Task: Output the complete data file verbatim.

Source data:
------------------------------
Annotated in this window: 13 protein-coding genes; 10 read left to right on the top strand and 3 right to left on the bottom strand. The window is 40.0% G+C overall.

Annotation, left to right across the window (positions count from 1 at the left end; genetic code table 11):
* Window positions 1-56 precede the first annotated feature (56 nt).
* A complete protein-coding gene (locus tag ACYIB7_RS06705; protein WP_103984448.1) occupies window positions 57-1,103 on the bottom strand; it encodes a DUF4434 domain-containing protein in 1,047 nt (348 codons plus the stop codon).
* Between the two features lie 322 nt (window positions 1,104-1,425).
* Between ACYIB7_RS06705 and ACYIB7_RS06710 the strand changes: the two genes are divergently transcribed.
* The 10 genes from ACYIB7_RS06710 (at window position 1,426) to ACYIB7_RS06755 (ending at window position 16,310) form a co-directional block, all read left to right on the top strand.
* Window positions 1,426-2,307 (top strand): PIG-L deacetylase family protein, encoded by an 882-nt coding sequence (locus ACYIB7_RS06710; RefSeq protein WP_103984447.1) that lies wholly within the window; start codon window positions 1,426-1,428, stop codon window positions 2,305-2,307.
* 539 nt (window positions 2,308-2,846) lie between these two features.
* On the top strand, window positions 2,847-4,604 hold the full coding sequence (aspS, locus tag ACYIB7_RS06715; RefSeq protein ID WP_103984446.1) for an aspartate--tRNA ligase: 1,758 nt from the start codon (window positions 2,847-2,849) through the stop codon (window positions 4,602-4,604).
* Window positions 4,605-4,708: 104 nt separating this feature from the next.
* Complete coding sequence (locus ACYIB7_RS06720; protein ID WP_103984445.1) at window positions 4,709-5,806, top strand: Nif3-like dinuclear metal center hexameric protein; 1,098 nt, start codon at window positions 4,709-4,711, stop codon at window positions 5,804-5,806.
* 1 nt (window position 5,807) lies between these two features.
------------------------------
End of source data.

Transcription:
Annotated in this window: 13 protein-coding genes; 10 read left to right on the top strand and 3 right to left on the bottom strand. The window is 40.0% G+C overall.

Annotation, left to right across the window (positions count from 1 at the left end; genetic code table 11):
* Window positions 1-56 precede the first annotated feature (56 nt).
* A complete protein-coding gene (locus tag ACYIB7_RS06705; protein WP_103984448.1) occupies window positions 57-1,103 on the bottom strand; it encodes a DUF4434 domain-containing protein in 1,047 nt (348 codons plus the stop codon).
* Between the two features lie 322 nt (window positions 1,104-1,425).
* Between ACYIB7_RS06705 and ACYIB7_RS06710 the strand changes: the two genes are divergently transcribed.
* The 10 genes from ACYIB7_RS06710 (at window position 1,426) to ACYIB7_RS06755 (ending at window position 16,310) form a co-directional block, all read left to right on the top strand.
* Window positions 1,426-2,307 (top strand): PIG-L deacetylase family protein, encoded by an 882-nt coding sequence (locus ACYIB7_RS06710; RefSeq protein WP_103984447.1) that lies wholly within the window; start codon window positions 1,426-1,428, stop codon window positions 2,305-2,307.
* 539 nt (window positions 2,308-2,846) lie between these two features.
* On the top strand, window positions 2,847-4,604 hold the full coding sequence (aspS, locus tag ACYIB7_RS06715; RefSeq protein ID WP_103984446.1) for an aspartate--tRNA ligase: 1,758 nt from the start codon (window positions 2,847-2,849) through the stop codon (window positions 4,602-4,604).
* Window positions 4,605-4,708: 104 nt separating this feature from the next.
* Complete coding sequence (locus ACYIB7_RS06720; protein ID WP_103984445.1) at window positions 4,709-5,806, top strand: Nif3-like dinuclear metal center hexameric protein; 1,098 nt, start codon at window positions 4,709-4,711, stop codon at window positions 5,804-5,806.
* 1 nt (window position 5,807) lies between these two features.